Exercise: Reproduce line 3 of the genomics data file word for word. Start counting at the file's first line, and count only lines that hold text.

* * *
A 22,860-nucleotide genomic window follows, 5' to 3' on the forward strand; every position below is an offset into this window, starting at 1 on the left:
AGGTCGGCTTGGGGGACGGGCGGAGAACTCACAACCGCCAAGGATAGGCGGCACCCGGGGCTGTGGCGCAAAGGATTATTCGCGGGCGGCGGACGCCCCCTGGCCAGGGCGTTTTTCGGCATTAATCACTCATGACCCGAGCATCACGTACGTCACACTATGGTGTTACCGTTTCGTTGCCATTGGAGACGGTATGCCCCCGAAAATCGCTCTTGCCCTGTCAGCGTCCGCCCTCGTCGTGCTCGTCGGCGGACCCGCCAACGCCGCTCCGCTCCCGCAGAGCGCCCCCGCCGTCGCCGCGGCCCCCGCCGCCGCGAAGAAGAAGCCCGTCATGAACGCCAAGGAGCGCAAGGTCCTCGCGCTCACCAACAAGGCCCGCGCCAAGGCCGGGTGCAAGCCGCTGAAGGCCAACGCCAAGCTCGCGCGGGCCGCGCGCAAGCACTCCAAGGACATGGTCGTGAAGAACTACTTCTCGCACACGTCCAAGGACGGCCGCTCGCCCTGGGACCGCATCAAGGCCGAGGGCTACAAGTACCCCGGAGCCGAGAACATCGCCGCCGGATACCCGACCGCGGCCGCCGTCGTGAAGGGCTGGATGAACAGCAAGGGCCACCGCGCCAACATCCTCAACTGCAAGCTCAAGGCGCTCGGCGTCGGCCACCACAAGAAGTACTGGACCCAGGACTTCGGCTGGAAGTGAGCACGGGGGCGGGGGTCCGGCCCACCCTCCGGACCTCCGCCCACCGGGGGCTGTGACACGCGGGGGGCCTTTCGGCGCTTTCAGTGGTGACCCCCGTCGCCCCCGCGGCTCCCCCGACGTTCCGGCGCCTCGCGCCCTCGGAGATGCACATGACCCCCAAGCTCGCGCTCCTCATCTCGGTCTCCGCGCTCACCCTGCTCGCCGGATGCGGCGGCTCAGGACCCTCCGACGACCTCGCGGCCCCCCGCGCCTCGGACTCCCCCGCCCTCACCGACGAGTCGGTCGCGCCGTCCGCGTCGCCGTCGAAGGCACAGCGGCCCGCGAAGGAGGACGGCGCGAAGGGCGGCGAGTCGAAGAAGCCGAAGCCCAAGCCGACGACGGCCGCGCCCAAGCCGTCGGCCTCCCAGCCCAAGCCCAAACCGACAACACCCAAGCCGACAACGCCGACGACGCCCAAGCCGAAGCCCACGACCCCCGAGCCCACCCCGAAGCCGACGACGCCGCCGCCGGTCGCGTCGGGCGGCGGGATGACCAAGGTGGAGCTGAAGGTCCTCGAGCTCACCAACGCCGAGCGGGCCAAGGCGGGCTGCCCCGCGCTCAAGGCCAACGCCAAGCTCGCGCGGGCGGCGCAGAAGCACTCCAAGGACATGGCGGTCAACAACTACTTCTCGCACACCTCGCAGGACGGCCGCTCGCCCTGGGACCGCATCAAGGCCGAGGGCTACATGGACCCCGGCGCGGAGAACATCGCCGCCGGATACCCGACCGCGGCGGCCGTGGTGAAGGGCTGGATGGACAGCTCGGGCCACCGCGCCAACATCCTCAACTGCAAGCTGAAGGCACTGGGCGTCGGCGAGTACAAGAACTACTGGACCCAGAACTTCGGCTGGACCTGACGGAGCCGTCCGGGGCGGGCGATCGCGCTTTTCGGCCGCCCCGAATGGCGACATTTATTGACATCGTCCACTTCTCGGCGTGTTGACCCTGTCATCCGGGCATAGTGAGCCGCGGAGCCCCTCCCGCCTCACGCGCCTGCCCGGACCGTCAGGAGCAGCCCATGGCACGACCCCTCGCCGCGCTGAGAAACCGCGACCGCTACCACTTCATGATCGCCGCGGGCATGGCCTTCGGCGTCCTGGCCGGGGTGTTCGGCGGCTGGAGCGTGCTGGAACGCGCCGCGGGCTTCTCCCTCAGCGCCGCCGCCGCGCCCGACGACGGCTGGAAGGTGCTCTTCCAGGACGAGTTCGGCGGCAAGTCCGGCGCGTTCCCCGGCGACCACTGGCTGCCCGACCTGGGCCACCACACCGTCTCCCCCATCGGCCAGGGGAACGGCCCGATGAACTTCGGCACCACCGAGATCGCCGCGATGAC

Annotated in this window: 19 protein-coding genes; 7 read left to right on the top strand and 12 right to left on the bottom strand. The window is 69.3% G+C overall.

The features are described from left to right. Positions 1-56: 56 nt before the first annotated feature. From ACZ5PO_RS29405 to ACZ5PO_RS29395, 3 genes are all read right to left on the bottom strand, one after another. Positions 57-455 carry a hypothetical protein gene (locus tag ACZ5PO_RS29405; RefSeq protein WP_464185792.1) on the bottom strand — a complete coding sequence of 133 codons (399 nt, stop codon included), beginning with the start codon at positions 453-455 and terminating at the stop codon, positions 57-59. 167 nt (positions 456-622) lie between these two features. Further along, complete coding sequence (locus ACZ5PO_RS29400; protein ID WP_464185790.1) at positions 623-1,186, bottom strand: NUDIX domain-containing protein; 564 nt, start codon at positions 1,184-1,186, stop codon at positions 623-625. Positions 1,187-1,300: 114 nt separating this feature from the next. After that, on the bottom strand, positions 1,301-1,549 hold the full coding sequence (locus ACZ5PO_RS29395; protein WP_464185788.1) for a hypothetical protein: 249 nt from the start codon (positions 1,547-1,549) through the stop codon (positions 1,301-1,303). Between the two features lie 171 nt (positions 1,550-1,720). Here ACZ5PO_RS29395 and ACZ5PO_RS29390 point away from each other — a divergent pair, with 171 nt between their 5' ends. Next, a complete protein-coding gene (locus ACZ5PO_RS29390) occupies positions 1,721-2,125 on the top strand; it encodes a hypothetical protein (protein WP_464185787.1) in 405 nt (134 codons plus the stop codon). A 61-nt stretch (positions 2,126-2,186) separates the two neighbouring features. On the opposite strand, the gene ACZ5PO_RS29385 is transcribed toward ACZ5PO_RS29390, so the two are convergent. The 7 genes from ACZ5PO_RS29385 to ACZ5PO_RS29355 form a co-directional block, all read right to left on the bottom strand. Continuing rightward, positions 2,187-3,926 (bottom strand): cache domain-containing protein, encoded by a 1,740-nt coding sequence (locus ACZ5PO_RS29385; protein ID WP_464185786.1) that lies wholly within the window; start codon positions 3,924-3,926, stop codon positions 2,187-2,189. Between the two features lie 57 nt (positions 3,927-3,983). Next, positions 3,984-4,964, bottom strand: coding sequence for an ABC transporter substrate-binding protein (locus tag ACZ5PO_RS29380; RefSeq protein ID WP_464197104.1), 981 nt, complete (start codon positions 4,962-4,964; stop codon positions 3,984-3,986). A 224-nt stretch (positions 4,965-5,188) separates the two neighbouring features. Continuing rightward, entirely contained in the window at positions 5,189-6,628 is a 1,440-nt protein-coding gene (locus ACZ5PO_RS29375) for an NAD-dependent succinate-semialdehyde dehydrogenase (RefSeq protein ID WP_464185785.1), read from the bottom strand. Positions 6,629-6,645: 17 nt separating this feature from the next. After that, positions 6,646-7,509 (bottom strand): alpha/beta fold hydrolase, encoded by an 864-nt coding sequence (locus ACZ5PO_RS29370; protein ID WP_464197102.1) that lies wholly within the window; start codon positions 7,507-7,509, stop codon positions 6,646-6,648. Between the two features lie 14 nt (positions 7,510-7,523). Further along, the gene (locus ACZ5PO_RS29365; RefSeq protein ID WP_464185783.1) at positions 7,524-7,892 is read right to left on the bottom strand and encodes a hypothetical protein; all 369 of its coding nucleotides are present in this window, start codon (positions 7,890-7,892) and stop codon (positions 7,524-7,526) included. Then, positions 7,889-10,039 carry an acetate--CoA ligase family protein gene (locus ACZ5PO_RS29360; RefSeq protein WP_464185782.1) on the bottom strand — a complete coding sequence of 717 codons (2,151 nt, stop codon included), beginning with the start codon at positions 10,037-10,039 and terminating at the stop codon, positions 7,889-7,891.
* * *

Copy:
Annotated in this window: 19 protein-coding genes; 7 read left to right on the top strand and 12 right to left on the bottom strand. The window is 69.3% G+C overall.